Beginning in Year One, the Maritime Center also got hours of video from the race, much of which was compiled into a highly-touted 2022 documentary film, available for streaming on Apple TV.

Two years later, Beattie and company branched out, adding the Seventy48, an all-Puget Sound warmup race from Tacoma to Port Townsend. But this one eliminated the sail power option, making it a strictly human-powered event. 

Eight years later, the original novelty and publicity value have faded, Beattie says. It’s become more difficult to attract sponsors and grants, which strains the budget. The mission of the Maritime Center is primarily education, using maritime experiences to help people understand themselves and the world around them. And the future of the R2AK depends in part on how it contributes to that mission.

The race has not lost its appeal to serious sailors and paddlers. At the starting line Monday morning will be 36 teams from as far as England, Australia, New Jersey and eastern Canada. And this year’s Seventy48, which begins Friday evening in Tacoma’s Foss Waterway, has attracted more than 100 competitors.

The publicity stunt is history, Beattie says. But the race has not lost its salient qualities.

“Human existence, especially in this part of the world, has been defined in large part by our relationship to the water,” he says. “And these races are an attempt to rekindle that relationship. It’s damn near spiritual. Facing challenges like this helps create better humans.”

It’s also risky. The 750-mile course is subject to treacherous winds, waves, tides, currents. No lives have been lost in the races, but there have been close calls. Each year, the Canadian Coast Guard delivers a stern, sobering warning to the R2AK competitors: If you get into trouble along the rugged Canadian coastline, don’t expect to be rescued. Sailors are on their own.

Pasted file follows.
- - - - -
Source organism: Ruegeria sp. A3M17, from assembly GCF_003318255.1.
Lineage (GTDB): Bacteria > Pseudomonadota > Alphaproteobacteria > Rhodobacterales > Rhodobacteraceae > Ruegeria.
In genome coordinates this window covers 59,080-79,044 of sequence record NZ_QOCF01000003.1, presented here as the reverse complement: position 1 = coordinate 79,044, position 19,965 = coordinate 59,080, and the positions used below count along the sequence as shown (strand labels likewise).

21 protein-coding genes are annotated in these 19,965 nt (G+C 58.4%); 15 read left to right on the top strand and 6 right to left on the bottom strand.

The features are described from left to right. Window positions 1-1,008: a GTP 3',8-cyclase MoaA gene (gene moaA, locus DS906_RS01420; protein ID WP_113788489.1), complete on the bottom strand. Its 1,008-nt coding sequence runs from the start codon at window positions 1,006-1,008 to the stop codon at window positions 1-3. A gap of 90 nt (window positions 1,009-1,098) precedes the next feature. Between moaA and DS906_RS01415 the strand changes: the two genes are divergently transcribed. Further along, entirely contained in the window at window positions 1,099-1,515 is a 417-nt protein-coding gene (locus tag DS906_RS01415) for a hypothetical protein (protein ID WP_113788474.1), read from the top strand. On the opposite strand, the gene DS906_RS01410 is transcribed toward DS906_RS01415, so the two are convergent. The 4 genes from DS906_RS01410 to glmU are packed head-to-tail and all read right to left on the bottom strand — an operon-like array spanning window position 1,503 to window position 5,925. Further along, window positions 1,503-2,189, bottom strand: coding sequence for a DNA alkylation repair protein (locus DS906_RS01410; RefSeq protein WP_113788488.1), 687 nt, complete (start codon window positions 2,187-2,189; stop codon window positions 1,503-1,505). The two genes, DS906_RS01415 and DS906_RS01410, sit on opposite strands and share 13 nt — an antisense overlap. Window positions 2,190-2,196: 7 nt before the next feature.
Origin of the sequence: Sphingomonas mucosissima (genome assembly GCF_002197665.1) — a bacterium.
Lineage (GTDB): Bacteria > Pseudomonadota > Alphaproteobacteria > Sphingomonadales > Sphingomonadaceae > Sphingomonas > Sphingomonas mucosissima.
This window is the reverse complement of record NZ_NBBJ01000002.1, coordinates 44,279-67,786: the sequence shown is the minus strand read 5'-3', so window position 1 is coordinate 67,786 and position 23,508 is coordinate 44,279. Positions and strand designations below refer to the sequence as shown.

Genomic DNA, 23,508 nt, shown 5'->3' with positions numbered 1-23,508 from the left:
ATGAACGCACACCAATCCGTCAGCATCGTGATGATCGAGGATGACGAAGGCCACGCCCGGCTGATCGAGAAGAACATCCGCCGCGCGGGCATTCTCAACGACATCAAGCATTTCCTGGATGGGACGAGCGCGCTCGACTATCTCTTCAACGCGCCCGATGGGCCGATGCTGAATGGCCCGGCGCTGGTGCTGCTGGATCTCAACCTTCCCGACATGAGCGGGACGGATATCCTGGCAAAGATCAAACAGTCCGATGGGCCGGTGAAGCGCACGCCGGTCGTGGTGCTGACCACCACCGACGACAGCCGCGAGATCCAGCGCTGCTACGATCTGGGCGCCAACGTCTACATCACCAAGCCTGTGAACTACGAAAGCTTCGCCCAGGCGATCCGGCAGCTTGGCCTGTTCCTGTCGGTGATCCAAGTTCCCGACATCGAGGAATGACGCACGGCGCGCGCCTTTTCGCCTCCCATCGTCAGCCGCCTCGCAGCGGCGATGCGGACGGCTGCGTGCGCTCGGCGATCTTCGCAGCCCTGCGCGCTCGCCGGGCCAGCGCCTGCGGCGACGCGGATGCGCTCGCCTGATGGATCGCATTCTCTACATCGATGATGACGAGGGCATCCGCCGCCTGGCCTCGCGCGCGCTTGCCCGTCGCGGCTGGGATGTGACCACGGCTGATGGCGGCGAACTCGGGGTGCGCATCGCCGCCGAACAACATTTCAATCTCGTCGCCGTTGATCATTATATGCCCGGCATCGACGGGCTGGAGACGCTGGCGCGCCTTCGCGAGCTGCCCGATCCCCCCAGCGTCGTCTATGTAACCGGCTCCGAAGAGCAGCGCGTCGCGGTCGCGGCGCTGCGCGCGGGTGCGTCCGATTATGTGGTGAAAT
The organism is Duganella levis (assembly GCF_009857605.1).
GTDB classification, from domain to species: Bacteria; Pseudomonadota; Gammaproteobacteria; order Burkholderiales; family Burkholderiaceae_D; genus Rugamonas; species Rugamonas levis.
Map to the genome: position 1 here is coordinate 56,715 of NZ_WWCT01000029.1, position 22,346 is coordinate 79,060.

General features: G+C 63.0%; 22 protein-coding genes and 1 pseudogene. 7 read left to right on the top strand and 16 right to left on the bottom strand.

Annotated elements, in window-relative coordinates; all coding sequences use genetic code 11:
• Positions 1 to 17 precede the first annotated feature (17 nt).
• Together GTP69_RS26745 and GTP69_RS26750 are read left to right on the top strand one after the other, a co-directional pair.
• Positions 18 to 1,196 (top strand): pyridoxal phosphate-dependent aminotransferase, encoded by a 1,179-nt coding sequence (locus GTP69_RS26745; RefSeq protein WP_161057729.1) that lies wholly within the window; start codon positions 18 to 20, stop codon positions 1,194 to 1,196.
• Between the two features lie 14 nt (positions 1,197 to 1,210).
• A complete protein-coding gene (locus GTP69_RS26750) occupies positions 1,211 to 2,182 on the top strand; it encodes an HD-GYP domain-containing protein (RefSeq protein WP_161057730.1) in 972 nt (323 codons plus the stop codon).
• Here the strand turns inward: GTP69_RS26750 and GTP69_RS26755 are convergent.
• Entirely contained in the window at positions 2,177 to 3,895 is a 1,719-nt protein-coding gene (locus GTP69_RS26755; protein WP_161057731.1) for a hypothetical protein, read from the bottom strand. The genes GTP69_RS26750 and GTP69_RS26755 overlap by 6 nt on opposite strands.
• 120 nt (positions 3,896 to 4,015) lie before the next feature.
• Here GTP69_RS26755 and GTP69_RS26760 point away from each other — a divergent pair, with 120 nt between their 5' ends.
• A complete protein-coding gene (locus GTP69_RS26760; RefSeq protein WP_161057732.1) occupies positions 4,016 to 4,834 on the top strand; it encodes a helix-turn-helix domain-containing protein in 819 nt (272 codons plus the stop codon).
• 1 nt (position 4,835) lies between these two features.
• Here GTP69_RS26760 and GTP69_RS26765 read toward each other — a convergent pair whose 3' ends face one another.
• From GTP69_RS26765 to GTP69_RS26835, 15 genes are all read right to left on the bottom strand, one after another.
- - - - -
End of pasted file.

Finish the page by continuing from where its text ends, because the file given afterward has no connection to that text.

The Maritime Center is well aware of the hazards. They carefully vet the prospective competitors and their boats, require basic safety equipment and track each boat.

“But adventure comes with inherent risk,” Beattie says. “People die in conventional sailing races. We take risk management very seriously, but we know we can’t eliminate it.”

The racers get it. From the outset, the Maritime Center offered a first prize of $10,000, which is supposedly nailed to a spruce tree in Ketchikan. But few, if any of these sailors and paddlers are in it for the cash. In most cases, the prize money would barely cover the cost of the supplies and airfare home, not to mention the boats.

Sailors and paddlers this weekend are drawn to precisely the idiosyncratic values Beattie articulates. They don’t compete with each other, but with their personal fears and frailties. By challenging people to deal with the phenomenal forces of nature in this spectacular corner of the ocean, the R2AK and Seventy48 may be on their way to becoming a quintessential Pacific Northwest experience.

— Reported by Ross Anderson